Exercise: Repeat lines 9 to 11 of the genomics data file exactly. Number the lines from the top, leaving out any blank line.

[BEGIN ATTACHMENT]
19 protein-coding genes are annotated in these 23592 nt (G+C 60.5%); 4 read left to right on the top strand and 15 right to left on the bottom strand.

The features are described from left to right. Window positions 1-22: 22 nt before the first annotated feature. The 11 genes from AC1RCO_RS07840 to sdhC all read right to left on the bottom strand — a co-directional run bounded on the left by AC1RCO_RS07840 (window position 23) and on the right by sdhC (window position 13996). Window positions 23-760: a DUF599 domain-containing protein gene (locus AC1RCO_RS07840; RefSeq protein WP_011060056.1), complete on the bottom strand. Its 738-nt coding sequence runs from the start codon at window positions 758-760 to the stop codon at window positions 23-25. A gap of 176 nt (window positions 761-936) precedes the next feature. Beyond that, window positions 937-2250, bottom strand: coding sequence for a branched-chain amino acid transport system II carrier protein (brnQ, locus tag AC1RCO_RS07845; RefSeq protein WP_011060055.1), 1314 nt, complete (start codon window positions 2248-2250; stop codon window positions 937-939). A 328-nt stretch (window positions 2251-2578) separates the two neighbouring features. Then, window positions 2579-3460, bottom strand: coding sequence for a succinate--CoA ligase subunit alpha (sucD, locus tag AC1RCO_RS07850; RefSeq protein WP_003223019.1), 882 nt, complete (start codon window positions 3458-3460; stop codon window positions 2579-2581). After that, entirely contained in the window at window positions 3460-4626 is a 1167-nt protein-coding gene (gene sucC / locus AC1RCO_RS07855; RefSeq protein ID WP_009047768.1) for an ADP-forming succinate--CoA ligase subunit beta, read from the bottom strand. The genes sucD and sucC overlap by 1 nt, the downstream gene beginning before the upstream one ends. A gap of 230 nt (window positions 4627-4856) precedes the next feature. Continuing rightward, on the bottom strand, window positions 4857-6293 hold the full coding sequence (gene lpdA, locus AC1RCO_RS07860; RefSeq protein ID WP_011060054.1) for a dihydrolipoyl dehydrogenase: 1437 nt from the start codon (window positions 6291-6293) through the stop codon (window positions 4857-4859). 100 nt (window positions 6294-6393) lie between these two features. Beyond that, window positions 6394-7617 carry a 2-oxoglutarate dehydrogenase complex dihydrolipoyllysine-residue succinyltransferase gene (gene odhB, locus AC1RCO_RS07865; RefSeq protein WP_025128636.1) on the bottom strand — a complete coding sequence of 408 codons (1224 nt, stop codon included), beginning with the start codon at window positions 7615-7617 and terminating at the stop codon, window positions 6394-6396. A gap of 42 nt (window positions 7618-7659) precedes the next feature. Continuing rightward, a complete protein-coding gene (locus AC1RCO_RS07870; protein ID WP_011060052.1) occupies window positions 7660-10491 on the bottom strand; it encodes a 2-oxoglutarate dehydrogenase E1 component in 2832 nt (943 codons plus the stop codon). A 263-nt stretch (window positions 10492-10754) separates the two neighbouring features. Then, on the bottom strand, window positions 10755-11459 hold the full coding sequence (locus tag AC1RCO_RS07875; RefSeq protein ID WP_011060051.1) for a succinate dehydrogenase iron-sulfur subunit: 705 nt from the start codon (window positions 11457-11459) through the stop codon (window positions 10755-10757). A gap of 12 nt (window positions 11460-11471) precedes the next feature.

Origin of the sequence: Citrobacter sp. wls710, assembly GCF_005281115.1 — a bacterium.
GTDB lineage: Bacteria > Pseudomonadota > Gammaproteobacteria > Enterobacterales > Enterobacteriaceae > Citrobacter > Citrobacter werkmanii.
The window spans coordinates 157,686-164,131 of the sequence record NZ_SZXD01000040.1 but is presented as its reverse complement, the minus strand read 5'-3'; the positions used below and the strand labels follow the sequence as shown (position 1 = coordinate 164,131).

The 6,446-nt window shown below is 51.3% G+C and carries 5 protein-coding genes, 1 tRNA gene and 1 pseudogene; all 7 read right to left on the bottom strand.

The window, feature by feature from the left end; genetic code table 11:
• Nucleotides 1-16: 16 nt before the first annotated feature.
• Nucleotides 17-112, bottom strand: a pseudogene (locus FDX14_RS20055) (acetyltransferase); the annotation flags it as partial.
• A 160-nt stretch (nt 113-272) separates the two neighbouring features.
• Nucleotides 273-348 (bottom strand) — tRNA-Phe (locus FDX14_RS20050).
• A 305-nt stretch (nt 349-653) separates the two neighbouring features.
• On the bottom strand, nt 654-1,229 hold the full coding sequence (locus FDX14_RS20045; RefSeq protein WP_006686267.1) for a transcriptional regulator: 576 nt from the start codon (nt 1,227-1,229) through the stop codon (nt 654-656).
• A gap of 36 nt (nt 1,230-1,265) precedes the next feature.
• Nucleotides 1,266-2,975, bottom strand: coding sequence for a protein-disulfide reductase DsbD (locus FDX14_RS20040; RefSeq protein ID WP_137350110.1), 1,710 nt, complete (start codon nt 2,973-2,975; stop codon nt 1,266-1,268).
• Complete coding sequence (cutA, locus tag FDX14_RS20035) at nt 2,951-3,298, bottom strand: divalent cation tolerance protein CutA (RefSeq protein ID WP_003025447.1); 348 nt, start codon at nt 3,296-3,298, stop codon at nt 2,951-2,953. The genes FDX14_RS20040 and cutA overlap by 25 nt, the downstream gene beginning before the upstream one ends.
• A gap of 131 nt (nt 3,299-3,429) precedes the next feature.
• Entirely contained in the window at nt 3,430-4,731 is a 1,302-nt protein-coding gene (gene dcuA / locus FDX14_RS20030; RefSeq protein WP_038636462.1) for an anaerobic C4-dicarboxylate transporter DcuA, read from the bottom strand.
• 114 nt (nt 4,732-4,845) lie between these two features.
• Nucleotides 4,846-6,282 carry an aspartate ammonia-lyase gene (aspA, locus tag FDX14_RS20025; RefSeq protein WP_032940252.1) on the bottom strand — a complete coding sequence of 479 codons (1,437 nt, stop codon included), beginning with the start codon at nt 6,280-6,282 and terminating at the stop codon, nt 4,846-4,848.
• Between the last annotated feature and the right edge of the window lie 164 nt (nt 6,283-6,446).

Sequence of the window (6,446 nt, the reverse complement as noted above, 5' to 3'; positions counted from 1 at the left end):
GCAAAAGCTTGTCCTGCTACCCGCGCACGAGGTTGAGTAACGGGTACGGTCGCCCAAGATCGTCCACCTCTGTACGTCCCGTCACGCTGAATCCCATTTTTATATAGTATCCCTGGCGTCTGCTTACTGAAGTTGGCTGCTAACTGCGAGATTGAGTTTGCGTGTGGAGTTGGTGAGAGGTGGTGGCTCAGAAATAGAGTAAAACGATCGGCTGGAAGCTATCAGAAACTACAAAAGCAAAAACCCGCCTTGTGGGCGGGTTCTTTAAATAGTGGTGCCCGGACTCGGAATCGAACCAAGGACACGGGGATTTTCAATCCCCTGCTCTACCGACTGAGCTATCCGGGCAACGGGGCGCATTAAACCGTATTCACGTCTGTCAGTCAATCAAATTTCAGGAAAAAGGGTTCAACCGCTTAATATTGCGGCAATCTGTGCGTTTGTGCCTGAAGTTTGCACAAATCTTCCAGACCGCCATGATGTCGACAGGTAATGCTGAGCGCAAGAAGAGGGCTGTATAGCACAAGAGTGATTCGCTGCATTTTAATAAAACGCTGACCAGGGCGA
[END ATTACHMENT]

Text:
• Nucleotides 17-112, bottom strand: a pseudogene (locus FDX14_RS20055) (acetyltransferase); the annotation flags it as partial.
• A 160-nt stretch (nt 113-272) separates the two neighbouring features.
• Nucleotides 273-348 (bottom strand) — tRNA-Phe (locus FDX14_RS20050).